For Oyster CEO Tony Jamous, the crisis unfolding in Ukraine is personal. He spent the first decade of his life in Lebanon, where he learned "firsthand how devastating [war] can be for people," he told HR Dive in a call from Cyprus, where he relocated last August after years in Silicon Valley and London. "I feel very connected to the children in Ukraine right now emotionally," he said.
Oyster, a global employment platform that manages HR for companies with international employees, serves between 450 and 500 employees across the globe — with "10s" of them in Ukraine. "When this crisis broke, we had to put together a crisis team that jumped on the challenge and put together an action plan," Jamous said.
As the platform works to respond to employees' needs, Jamous took a few minutes to tell HR Dive what workers on the ground are asking for and how remote employers can help.
Communicate that safety is No. 1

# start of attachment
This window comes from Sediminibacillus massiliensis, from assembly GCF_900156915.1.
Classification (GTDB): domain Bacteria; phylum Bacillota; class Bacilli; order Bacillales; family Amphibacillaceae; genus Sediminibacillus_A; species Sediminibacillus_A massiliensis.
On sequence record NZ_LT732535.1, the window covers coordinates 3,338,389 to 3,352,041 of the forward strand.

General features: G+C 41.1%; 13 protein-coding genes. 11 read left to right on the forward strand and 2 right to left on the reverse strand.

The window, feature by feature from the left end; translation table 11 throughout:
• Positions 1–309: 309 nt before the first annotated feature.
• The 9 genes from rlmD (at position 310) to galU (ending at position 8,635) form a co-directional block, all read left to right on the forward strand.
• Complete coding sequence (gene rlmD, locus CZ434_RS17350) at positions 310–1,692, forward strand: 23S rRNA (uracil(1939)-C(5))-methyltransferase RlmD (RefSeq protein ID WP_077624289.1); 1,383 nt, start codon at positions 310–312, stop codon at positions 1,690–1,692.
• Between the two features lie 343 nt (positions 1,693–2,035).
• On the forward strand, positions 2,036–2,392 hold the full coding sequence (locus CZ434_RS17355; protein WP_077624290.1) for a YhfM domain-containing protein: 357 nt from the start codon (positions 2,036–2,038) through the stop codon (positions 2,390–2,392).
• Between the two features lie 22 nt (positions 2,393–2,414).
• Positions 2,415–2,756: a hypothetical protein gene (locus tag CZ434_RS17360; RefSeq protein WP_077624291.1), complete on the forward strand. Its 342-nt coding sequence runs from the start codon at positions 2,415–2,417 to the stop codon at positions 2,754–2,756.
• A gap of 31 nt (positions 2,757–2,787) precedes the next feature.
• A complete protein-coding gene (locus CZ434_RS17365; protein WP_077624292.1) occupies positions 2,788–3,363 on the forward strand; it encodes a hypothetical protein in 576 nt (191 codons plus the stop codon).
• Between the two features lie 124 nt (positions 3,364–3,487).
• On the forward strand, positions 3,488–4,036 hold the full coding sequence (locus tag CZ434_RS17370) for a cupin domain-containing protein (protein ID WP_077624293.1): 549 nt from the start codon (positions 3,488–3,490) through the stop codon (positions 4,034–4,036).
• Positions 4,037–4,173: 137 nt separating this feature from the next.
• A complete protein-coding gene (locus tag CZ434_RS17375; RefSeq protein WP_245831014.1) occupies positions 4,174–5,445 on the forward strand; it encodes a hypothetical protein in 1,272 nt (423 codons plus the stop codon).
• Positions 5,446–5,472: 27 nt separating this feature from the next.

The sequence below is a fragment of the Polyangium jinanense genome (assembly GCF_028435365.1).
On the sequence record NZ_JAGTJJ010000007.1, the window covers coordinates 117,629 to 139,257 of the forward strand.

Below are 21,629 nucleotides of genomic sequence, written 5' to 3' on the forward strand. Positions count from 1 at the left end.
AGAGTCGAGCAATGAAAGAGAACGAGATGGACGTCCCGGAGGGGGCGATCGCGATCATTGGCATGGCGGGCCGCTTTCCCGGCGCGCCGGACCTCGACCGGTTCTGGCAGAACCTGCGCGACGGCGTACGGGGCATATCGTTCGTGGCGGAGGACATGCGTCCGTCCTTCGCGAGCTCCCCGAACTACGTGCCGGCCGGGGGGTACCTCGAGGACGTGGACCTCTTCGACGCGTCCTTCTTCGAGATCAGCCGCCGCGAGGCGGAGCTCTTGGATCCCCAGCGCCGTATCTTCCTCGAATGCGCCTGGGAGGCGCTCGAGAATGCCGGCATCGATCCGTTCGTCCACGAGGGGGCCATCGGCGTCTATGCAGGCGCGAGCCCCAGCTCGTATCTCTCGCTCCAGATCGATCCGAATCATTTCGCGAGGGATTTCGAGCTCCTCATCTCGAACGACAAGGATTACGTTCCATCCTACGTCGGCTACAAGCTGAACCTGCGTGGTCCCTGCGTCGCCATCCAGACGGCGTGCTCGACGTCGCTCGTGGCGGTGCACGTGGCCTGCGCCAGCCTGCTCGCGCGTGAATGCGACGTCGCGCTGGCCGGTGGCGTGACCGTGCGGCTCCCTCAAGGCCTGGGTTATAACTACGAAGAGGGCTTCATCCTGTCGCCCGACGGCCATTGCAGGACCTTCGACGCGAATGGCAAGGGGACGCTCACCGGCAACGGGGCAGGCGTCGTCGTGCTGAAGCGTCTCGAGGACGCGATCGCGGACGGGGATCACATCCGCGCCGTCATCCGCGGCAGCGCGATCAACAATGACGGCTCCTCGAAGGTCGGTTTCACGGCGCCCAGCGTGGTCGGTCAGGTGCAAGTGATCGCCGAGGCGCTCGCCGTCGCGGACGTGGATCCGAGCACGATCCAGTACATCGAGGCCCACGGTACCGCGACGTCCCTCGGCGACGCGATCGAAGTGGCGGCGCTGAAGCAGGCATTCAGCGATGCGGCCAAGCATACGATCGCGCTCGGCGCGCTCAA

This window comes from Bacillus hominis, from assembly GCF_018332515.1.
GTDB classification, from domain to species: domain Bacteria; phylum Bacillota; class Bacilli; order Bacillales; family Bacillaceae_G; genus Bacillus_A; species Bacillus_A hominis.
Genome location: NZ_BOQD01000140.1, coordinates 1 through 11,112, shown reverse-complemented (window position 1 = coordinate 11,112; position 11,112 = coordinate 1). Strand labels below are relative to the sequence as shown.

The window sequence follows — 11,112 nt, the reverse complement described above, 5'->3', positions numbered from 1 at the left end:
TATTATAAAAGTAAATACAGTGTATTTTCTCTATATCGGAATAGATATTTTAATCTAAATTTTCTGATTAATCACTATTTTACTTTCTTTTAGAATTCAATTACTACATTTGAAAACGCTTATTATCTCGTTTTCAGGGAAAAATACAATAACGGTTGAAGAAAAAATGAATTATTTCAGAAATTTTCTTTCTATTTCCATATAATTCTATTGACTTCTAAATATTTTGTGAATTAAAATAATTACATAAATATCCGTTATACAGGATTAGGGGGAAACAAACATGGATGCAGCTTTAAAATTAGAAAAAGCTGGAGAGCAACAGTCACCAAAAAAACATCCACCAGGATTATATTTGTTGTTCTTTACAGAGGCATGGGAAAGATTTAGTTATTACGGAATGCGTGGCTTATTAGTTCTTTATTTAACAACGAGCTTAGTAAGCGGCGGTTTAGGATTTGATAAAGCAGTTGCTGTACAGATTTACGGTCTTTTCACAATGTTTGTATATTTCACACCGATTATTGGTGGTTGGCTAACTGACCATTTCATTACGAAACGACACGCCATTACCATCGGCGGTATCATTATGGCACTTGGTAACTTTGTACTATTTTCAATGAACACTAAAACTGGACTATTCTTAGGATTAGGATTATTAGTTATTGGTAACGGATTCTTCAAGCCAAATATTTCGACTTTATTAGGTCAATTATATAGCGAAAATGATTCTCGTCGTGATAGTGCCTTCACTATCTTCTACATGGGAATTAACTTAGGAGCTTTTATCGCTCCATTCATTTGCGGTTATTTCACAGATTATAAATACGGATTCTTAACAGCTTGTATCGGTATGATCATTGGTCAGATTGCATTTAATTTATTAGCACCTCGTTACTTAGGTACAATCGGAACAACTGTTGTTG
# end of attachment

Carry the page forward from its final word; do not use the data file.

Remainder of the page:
More than anything, workers need to know the company prioritizes their safety above all else. "It's not OK to make people feel like their life does not matter," Jamous said. "This is really important because it creates life-long PTSD and long-term emotional issues."
Check in with employees in the conflict zone and let them know the company is aware of the situation, is monitoring it and that their needs are being prioritized. Remind them that their personal safety is of utmost importance and that work falls much further down the list. Understand that war is a trauma and employees will be in a variety of life-altering situations.
"It is a time to be more human-centric," Jamous said. Check in regularly and stay up to date on workers' statuses and needs. Keep in mind that emergencies and technological issues may result in gaps in communication on workers' end.
Provide relocation assistance